Today’s 5-0 decision by the FTC suggests a shift in thinking following earlier signals from the agency that it was preparing to oppose Google’s acquisition of AdMob.
Earlier this year, the agency indicated it might challenge the combination when it sought sworn declarations from Mountain View, California-based Google’s competitors and advertisers, according to people with direct knowledge of the matter.
The FTC staff had recommended a challenge, according to people familiar with the case who spoke on condition of anonymity in advance of today’s announcement.
Scott Cleland, an independent analyst in McLean, Virginia, said he was “amazed” by the FTC vote because Apple isn’t a big player in the mobile-ad market.
“Apple is a niche provider not serving the entire marketplace,” said Cleland, president of Precursor LLC. “They’re focusing only on serving the Apple product.”
Some attorneys said it would have been difficult for the FTC to show Google’s dominance because the market is still in its early stages of development.
Down the Road
One of the FTC’s considerations in bringing a case should be “evaluating whether the firms involved in the transaction are likely to be the key players down the road,” Barry Nigro, former deputy director of the agency’s Bureau of Competition, said before the FTC’s decision was announced.
Some advertisers said they were concerned the acquisition would lead to higher rates.
The decision is “a shock and a disappointment,” said Simon Buckingham, chief executive officer of Appitalism Inc., a New York-based software developer said.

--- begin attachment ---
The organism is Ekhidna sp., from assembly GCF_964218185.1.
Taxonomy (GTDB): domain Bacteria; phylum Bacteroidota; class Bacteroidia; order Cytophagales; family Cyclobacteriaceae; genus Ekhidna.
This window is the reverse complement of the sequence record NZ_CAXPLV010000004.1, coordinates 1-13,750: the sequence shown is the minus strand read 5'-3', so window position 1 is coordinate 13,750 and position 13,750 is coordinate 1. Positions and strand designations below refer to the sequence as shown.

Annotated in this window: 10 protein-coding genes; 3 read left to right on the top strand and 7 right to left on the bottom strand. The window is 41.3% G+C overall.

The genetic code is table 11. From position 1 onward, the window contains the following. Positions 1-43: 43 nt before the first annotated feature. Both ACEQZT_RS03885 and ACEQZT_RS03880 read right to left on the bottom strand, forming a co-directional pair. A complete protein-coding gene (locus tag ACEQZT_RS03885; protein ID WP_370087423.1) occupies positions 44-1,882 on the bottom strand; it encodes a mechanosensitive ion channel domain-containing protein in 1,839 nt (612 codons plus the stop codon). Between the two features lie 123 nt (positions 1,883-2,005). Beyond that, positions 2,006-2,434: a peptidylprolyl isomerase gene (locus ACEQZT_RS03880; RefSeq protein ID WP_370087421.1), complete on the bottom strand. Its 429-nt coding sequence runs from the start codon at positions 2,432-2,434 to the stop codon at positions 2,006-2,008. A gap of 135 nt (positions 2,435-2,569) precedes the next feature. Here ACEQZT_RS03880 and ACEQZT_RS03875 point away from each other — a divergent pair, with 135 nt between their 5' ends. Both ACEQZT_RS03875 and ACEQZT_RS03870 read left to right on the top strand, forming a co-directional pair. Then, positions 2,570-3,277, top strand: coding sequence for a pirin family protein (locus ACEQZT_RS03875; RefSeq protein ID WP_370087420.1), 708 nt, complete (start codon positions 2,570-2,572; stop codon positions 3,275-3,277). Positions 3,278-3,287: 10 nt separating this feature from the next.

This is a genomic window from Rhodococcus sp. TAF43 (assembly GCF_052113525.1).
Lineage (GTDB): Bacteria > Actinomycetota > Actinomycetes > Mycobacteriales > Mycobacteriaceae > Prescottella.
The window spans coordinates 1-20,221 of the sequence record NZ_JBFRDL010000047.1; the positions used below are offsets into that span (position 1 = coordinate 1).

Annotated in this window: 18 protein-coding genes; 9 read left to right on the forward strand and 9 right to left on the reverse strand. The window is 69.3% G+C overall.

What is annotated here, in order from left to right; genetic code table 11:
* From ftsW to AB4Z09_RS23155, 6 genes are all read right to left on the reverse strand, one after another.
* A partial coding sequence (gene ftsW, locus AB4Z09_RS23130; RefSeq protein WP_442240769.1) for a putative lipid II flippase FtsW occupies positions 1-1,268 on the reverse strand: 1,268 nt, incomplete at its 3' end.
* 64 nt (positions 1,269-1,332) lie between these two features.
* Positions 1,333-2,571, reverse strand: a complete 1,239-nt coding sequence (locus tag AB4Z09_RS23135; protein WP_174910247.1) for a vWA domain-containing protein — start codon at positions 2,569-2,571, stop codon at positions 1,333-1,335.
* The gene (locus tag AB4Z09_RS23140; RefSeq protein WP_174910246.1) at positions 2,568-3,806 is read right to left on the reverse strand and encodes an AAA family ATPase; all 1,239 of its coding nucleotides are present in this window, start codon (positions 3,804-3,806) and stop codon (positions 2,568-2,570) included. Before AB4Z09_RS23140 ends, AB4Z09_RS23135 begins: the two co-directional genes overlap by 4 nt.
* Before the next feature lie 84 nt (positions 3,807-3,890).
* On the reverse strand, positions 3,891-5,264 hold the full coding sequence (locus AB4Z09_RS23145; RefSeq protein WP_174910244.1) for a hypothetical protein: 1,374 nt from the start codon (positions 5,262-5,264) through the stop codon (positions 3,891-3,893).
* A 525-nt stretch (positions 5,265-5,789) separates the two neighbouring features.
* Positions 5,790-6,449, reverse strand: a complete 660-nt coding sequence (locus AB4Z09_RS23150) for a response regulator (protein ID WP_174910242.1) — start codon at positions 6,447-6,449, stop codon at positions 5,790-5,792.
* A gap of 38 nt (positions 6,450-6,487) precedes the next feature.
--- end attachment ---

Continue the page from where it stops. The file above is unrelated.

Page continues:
Buckingham said that Google’s behavior will be a future source of concern for federal authorities.
“It’s more a question of when rather than whether Google faces serious regulatory scrutiny,” he said.
A $125 million settlement between Google Inc. and a group of publishers and authors to create the world’s biggest digital library has prompted objections from the Justice Department, which warned of its anticompetitive nature.
FTC Chairman Jon Leibowitz yesterday told a Senate panel the agency will take a “close look” at Google’s data-gathering practices after the company said it unintentionally collected information from unsecured wireless networks.
Antitrust scrutiny of Google began building before the company announced the AdMob purchase in November.
Google dropped plans for an agreement with Yahoo! Inc. in 2008 after the Justice Department signaled it would try to block the deal. Google and Yahoo are the leading search-engine companies and a combination might give them power to raise ad rates.
Three companies -- Foundem, Ejustice.fr and a Microsoft Corp. service called Ciao from Bing -- in February filed antitrust complaints against Google with the European Union.
The FTC has been monitoring Google since at least 2007, when the company bought Internet advertising company DoubleClick Inc.
In voting 4-1 not to block the DoubleClick deal, FTC commissioners warned that “we will closely watch these markets and, should Google engage in unlawful” conduct, “the commission intends to act quickly.”